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Relationship between exposure to PM2.5 and lung cancer incidence and mortality: A meta-analysis

Overview of attention for article published in Oncotarget, April 2017
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  • In the top 5% of all research outputs scored by Altmetric
  • High Attention Score compared to outputs of the same age (94th percentile)
  • High Attention Score compared to outputs of the same age and source (98th percentile)

Mentioned by

news
5 news outlets
twitter
1 tweeter
video
1 video uploader

Citations

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58 Dimensions

Readers on

mendeley
66 Mendeley
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Title
Relationship between exposure to PM2.5 and lung cancer incidence and mortality: A meta-analysis
Published in
Oncotarget, April 2017
DOI 10.18632/oncotarget.17313
Pubmed ID
Authors

Feifei Huang, Bing Pan, Jun Wu, Engeng Chen, Liying Chen

Abstract

We conducted a meta-analysis to examinine the relationship between exposure to PM2.5 and lung cancer incidence and mortality. In total, 17 studies met our inclusion criteria and provided information necessary to estimate the change in lung cancer risk per 10 μg/m3 increase in exposure to PM2.5. The random-effects model was used to estimate the relative risk (RR) for specific PM2.5 values. The meta-estimate for lung cancer risk associated with PM2.5 was 1.11 for mortality (95% CI: 1.05, 1.18) and 1.08 (95% CI: 1.03, 1.12) for incidence. Analyses by continent showed that the meta-estimate for lung cancer mortality associated with PM2.5 was greatest in North America [1.15 (95% CI: 1.07, 1.24)], followed by Asia [1.12 (95% CI: 0.94, 1.35)], and then Europe [1.05 (95% CI: 1.01, 1.10)]. Lung cancer incidence associated with PM2.5 was greatest in Asia [1.09 (95% CI: 1.03, 1.15)], followed by North America [1.06 (95% CI: 1.01, 1.11)], and then Europe [1.03 (95% CI: 0.61, 1.75)]. In subgroup analyses of country, the mortality meta-estimate for developed countries was 1.14 (95% CI: 1.06, 1.23), and for developing countries was 1.03 (95% CI: 1.00, 1.07). The incidence meta-estimate for developed countries was 1.07 (95% CI: 0.96, 1.20), and was similar to that of developing countries, 1.07 (95% CI: 1.06, 1.09). In subgroup analyses of males and females, the meta-estimate for lung cancer mortality associated with PM2.5 was greater for males [1.26 (95% CI: 1.15, 1.40)] than for females [1.17 (95% CI: 0.98, 1.39)]. The meta-estimate for lung cancer incidence associated with PM2.5 was greater for males [1.23 (95% CI: 0.83, 1.81)] than for females [1.15 (95% CI: 1.12, 1.18)]. In subgroup analyses of smoking status, the meta-estimate for lung cancer mortality associated with PM2.5 for former smokers was 1.46 (95% CI: 0.84, 2.55), for current smokers was 1.33 (95% CI: 1.20, 1.49), and for never smokers was 1.16 (95% CI: 1.02, 1.33), respectively. The meta-estimate for lung cancer incidence associated with PM2.5 for former smokers was 1.19 (95% CI: 0.95, 1.50), for never smokers was 1.10 (95% CI: 0.76, 1.59), and for current smokers was 1.03 (95% CI: 0.87, 1.21). The relative risks of a relationship between PM2.5 and lung cancer incidence and mortality were 1.08 (95% CI: 1.03, 1.12) and 1.11 (95% CI: 1.05, 1.18), respectively. These findings will provide some evidence for policy makers and public health practitioners worldwide.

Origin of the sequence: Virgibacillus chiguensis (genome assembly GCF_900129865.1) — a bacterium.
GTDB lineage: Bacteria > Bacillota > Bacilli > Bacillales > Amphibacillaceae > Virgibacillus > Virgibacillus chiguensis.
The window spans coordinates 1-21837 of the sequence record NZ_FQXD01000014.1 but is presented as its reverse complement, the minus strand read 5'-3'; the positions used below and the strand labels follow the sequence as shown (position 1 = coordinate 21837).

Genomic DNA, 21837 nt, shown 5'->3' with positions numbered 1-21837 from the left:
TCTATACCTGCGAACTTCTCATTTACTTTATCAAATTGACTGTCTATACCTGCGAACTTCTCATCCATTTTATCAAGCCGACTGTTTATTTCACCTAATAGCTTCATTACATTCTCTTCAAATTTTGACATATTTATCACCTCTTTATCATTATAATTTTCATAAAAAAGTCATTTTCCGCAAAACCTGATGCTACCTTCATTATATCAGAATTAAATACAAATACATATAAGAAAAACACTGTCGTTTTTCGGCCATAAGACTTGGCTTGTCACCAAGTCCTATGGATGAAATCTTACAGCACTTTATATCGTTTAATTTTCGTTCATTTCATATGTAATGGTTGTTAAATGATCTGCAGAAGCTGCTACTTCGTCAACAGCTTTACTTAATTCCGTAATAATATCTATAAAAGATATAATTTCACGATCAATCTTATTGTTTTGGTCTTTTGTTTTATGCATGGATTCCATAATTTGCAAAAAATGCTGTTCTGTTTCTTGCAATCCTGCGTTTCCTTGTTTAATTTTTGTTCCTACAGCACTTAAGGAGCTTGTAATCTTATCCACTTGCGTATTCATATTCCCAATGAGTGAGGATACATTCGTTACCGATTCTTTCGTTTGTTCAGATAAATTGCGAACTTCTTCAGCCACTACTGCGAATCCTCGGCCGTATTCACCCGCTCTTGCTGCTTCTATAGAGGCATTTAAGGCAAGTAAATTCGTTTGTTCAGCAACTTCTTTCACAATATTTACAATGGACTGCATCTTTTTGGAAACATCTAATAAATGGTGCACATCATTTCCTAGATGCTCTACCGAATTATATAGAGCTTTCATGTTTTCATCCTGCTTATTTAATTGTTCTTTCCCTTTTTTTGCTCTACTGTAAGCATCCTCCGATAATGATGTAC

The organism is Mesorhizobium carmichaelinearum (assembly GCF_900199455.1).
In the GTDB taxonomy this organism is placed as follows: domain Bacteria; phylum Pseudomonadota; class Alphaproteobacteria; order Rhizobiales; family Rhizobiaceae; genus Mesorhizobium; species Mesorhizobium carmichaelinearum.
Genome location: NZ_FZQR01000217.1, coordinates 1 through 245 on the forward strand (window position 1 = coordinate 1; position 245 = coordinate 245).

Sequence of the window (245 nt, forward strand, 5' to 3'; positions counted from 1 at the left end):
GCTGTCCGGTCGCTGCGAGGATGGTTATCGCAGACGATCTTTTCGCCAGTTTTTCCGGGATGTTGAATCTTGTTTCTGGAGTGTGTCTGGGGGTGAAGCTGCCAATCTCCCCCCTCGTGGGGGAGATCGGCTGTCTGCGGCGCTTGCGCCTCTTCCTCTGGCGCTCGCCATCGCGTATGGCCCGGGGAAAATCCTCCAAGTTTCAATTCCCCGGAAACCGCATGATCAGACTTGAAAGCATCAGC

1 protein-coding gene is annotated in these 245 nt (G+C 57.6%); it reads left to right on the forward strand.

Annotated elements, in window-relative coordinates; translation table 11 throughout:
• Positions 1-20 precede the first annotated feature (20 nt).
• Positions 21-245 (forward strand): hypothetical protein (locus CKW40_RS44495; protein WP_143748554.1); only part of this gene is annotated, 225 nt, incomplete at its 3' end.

Twitter Demographics

The data shown below were collected from the profile of 1 tweeter who shared this research output. Click here to find out more about how the information was compiled.

Mendeley readers

The data shown below were compiled from readership statistics for 66 Mendeley readers of this research output. Click here to see the associated Mendeley record.

Geographical breakdown

Country Count As %
Unknown 66 100%

Demographic breakdown

Readers by professional status Count As %
Researcher 15 23%
Student > Master 10 15%
Student > Bachelor 9 14%
Student > Ph. D. Student 8 12%
Student > Postgraduate 5 8%
Other 8 12%
Unknown 11 17%
Readers by discipline Count As %
Environmental Science 11 17%
Biochemistry, Genetics and Molecular Biology 9 14%
Medicine and Dentistry 9 14%
Engineering 5 8%
Social Sciences 4 6%
Other 11 17%
Unknown 17 26%

Attention Score in Context

This research output has an Altmetric Attention Score of 49. This is our high-level measure of the quality and quantity of online attention that it has received. This Attention Score, as well as the ranking and number of research outputs shown below, was calculated when the research output was last mentioned on 11 December 2020.
All research outputs
#523,696
of 17,365,229 outputs
Outputs from Oncotarget
#195
of 13,446 outputs
Outputs of similar age
#15,079
of 277,345 outputs
Outputs of similar age from Oncotarget
#18
of 1,220 outputs
Altmetric has tracked 17,365,229 research outputs across all sources so far. Compared to these this one has done particularly well and is in the 96th percentile: it's in the top 5% of all research outputs ever tracked by Altmetric.
So far Altmetric has tracked 13,446 research outputs from this source. They receive a mean Attention Score of 4.5. This one has done particularly well, scoring higher than 98% of its peers.
Older research outputs will score higher simply because they've had more time to accumulate mentions. To account for age we can compare this Altmetric Attention Score to the 277,345 tracked outputs that were published within six weeks on either side of this one in any source. This one has done particularly well, scoring higher than 94% of its contemporaries.
We're also able to compare this research output to 1,220 others from the same source and published within six weeks on either side of this one. This one has done particularly well, scoring higher than 98% of its contemporaries.